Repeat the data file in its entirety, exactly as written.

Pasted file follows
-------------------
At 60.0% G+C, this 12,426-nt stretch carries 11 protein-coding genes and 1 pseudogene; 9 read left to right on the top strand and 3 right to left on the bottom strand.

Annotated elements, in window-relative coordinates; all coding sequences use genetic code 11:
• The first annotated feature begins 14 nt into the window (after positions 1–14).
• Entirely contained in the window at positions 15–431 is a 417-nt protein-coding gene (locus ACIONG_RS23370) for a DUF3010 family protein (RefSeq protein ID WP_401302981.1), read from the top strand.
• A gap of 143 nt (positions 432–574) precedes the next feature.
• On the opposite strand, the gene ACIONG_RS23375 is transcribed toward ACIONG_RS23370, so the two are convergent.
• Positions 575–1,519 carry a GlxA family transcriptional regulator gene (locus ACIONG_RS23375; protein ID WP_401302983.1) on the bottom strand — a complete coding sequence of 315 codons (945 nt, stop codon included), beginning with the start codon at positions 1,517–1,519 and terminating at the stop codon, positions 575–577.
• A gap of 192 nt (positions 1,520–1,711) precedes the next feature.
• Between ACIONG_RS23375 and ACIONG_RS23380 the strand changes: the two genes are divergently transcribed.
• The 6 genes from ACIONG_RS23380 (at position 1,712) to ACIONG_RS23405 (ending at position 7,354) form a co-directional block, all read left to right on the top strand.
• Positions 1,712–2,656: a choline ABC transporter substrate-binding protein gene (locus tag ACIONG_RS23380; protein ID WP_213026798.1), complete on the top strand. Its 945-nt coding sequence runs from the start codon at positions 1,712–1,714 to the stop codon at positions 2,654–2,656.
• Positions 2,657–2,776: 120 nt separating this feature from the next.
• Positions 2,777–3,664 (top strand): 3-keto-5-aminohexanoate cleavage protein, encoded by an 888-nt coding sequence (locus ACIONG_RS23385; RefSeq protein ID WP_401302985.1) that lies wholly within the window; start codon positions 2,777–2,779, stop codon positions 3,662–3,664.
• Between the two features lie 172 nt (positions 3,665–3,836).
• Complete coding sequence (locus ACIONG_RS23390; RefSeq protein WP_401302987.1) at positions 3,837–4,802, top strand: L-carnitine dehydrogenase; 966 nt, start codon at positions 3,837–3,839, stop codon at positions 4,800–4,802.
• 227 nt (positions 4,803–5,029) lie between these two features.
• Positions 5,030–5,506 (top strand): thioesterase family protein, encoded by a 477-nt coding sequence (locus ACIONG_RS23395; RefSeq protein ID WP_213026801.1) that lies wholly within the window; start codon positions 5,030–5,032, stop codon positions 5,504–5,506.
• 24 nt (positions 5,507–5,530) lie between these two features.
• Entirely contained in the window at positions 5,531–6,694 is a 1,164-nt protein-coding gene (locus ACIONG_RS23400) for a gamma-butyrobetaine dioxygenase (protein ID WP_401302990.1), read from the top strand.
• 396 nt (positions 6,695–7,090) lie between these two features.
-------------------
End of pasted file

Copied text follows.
At 60.0% G+C, this 12,426-nt stretch carries 11 protein-coding genes and 1 pseudogene; 9 read left to right on the top strand and 3 right to left on the bottom strand.

Annotated elements, in window-relative coordinates; all coding sequences use genetic code 11:
• The first annotated feature begins 14 nt into the window (after positions 1–14).
• Entirely contained in the window at positions 15–431 is a 417-nt protein-coding gene (locus ACIONG_RS23370) for a DUF3010 family protein (RefSeq protein ID WP_401302981.1), read from the top strand.
• A gap of 143 nt (positions 432–574) precedes the next feature.
• On the opposite strand, the gene ACIONG_RS23375 is transcribed toward ACIONG_RS23370, so the two are convergent.
• Positions 575–1,519 carry a GlxA family transcriptional regulator gene (locus ACIONG_RS23375; protein ID WP_401302983.1) on the bottom strand — a complete coding sequence of 315 codons (945 nt, stop codon included), beginning with the start codon at positions 1,517–1,519 and terminating at the stop codon, positions 575–577.
• A gap of 192 nt (positions 1,520–1,711) precedes the next feature.
• Between ACIONG_RS23375 and ACIONG_RS23380 the strand changes: the two genes are divergently transcribed.
• The 6 genes from ACIONG_RS23380 (at position 1,712) to ACIONG_RS23405 (ending at position 7,354) form a co-directional block, all read left to right on the top strand.
• Positions 1,712–2,656: a choline ABC transporter substrate-binding protein gene (locus tag ACIONG_RS23380; protein ID WP_213026798.1), complete on the top strand. Its 945-nt coding sequence runs from the start codon at positions 1,712–1,714 to the stop codon at positions 2,654–2,656.
• Positions 2,657–2,776: 120 nt separating this feature from the next.
• Positions 2,777–3,664 (top strand): 3-keto-5-aminohexanoate cleavage protein, encoded by an 888-nt coding sequence (locus ACIONG_RS23385; RefSeq protein ID WP_401302985.1) that lies wholly within the window; start codon positions 2,777–2,779, stop codon positions 3,662–3,664.
• Between the two features lie 172 nt (positions 3,665–3,836).
• Complete coding sequence (locus ACIONG_RS23390; RefSeq protein WP_401302987.1) at positions 3,837–4,802, top strand: L-carnitine dehydrogenase; 966 nt, start codon at positions 3,837–3,839, stop codon at positions 4,800–4,802.
• 227 nt (positions 4,803–5,029) lie between these two features.
• Positions 5,030–5,506 (top strand): thioesterase family protein, encoded by a 477-nt coding sequence (locus ACIONG_RS23395; RefSeq protein ID WP_213026801.1) that lies wholly within the window; start codon positions 5,030–5,032, stop codon positions 5,504–5,506.
• 24 nt (positions 5,507–5,530) lie between these two features.
• Entirely contained in the window at positions 5,531–6,694 is a 1,164-nt protein-coding gene (locus ACIONG_RS23400) for a gamma-butyrobetaine dioxygenase (protein ID WP_401302990.1), read from the top strand.
• 396 nt (positions 6,695–7,090) lie between these two features.